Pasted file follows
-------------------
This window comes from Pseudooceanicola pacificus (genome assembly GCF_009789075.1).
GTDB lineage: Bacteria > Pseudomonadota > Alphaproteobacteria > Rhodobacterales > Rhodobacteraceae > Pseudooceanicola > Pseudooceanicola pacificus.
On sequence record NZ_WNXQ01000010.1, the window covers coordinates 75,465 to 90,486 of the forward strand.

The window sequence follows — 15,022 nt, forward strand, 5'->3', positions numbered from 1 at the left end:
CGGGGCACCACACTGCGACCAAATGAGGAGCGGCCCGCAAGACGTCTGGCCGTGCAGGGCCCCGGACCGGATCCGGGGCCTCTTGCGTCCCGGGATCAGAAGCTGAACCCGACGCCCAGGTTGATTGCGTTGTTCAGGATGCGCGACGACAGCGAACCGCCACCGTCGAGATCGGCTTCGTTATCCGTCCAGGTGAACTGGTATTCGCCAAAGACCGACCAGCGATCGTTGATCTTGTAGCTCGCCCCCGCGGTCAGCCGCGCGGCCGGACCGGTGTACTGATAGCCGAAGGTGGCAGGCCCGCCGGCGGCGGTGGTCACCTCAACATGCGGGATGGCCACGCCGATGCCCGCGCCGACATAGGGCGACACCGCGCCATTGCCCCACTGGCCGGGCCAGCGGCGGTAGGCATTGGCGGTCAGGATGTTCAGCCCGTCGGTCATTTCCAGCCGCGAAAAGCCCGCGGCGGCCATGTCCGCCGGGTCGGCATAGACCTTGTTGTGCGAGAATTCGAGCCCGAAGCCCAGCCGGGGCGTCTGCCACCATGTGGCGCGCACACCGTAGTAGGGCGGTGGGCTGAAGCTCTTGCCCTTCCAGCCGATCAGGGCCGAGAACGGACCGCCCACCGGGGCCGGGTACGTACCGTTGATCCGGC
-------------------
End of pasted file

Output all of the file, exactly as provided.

This window comes from Pseudooceanicola pacificus (genome assembly GCF_009789075.1).
GTDB lineage: Bacteria > Pseudomonadota > Alphaproteobacteria > Rhodobacterales > Rhodobacteraceae > Pseudooceanicola > Pseudooceanicola pacificus.
On sequence record NZ_WNXQ01000010.1, the window covers coordinates 75,465 to 90,486 of the forward strand.

The window sequence follows — 15,022 nt, forward strand, 5'->3', positions numbered from 1 at the left end:
CGGGGCACCACACTGCGACCAAATGAGGAGCGGCCCGCAAGACGTCTGGCCGTGCAGGGCCCCGGACCGGATCCGGGGCCTCTTGCGTCCCGGGATCAGAAGCTGAACCCGACGCCCAGGTTGATTGCGTTGTTCAGGATGCGCGACGACAGCGAACCGCCACCGTCGAGATCGGCTTCGTTATCCGTCCAGGTGAACTGGTATTCGCCAAAGACCGACCAGCGATCGTTGATCTTGTAGCTCGCCCCCGCGGTCAGCCGCGCGGCCGGACCGGTGTACTGATAGCCGAAGGTGGCAGGCCCGCCGGCGGCGGTGGTCACCTCAACATGCGGGATGGCCACGCCGATGCCCGCGCCGACATAGGGCGACACCGCGCCATTGCCCCACTGGCCGGGCCAGCGGCGGTAGGCATTGGCGGTCAGGATGTTCAGCCCGTCGGTCATTTCCAGCCGCGAAAAGCCCGCGGCGGCCATGTCCGCCGGGTCGGCATAGACCTTGTTGTGCGAGAATTCGAGCCCGAAGCCCAGCCGGGGCGTCTGCCACCATGTGGCGCGCACACCGTAGTAGGGCGGTGGGCTGAAGCTCTTGCCCTTCCAGCCGATCAGGGCCGAGAACGGACCGCCCACCGGGGCCGGGTACGTACCGTTGATCCGGC